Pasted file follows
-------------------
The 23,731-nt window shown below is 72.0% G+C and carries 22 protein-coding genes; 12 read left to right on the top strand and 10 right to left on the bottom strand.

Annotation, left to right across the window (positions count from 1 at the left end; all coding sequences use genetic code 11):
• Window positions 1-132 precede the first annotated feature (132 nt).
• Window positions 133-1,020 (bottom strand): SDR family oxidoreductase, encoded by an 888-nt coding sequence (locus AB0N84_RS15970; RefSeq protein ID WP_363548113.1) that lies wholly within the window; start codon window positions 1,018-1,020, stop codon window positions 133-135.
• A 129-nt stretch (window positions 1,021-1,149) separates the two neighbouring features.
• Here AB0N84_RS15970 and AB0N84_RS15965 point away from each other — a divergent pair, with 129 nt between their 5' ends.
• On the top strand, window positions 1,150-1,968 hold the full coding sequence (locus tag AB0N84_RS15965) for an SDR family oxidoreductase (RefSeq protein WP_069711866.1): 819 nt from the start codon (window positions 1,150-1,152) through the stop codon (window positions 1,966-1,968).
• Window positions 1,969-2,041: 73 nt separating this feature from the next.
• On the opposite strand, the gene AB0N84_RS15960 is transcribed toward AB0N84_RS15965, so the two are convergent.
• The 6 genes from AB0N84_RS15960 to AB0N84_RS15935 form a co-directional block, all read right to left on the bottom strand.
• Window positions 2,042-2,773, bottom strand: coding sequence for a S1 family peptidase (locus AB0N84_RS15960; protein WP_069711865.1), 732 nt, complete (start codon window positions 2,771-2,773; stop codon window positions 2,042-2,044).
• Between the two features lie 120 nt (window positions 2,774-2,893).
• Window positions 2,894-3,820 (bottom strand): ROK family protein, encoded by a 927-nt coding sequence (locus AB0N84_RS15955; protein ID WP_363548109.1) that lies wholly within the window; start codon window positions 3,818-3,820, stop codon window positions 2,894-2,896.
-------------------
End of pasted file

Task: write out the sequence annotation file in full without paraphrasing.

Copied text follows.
The 23,731-nt window shown below is 72.0% G+C and carries 22 protein-coding genes; 12 read left to right on the top strand and 10 right to left on the bottom strand.

Annotation, left to right across the window (positions count from 1 at the left end; all coding sequences use genetic code 11):
• Window positions 1-132 precede the first annotated feature (132 nt).
• Window positions 133-1,020 (bottom strand): SDR family oxidoreductase, encoded by an 888-nt coding sequence (locus AB0N84_RS15970; RefSeq protein ID WP_363548113.1) that lies wholly within the window; start codon window positions 1,018-1,020, stop codon window positions 133-135.
• A 129-nt stretch (window positions 1,021-1,149) separates the two neighbouring features.
• Here AB0N84_RS15970 and AB0N84_RS15965 point away from each other — a divergent pair, with 129 nt between their 5' ends.
• On the top strand, window positions 1,150-1,968 hold the full coding sequence (locus tag AB0N84_RS15965) for an SDR family oxidoreductase (RefSeq protein WP_069711866.1): 819 nt from the start codon (window positions 1,150-1,152) through the stop codon (window positions 1,966-1,968).
• Window positions 1,969-2,041: 73 nt separating this feature from the next.
• On the opposite strand, the gene AB0N84_RS15960 is transcribed toward AB0N84_RS15965, so the two are convergent.
• The 6 genes from AB0N84_RS15960 to AB0N84_RS15935 form a co-directional block, all read right to left on the bottom strand.
• Window positions 2,042-2,773, bottom strand: coding sequence for a S1 family peptidase (locus AB0N84_RS15960; protein WP_069711865.1), 732 nt, complete (start codon window positions 2,771-2,773; stop codon window positions 2,042-2,044).
• Between the two features lie 120 nt (window positions 2,774-2,893).
• Window positions 2,894-3,820 (bottom strand): ROK family protein, encoded by a 927-nt coding sequence (locus AB0N84_RS15955; protein ID WP_363548109.1) that lies wholly within the window; start codon window positions 3,818-3,820, stop codon window positions 2,894-2,896.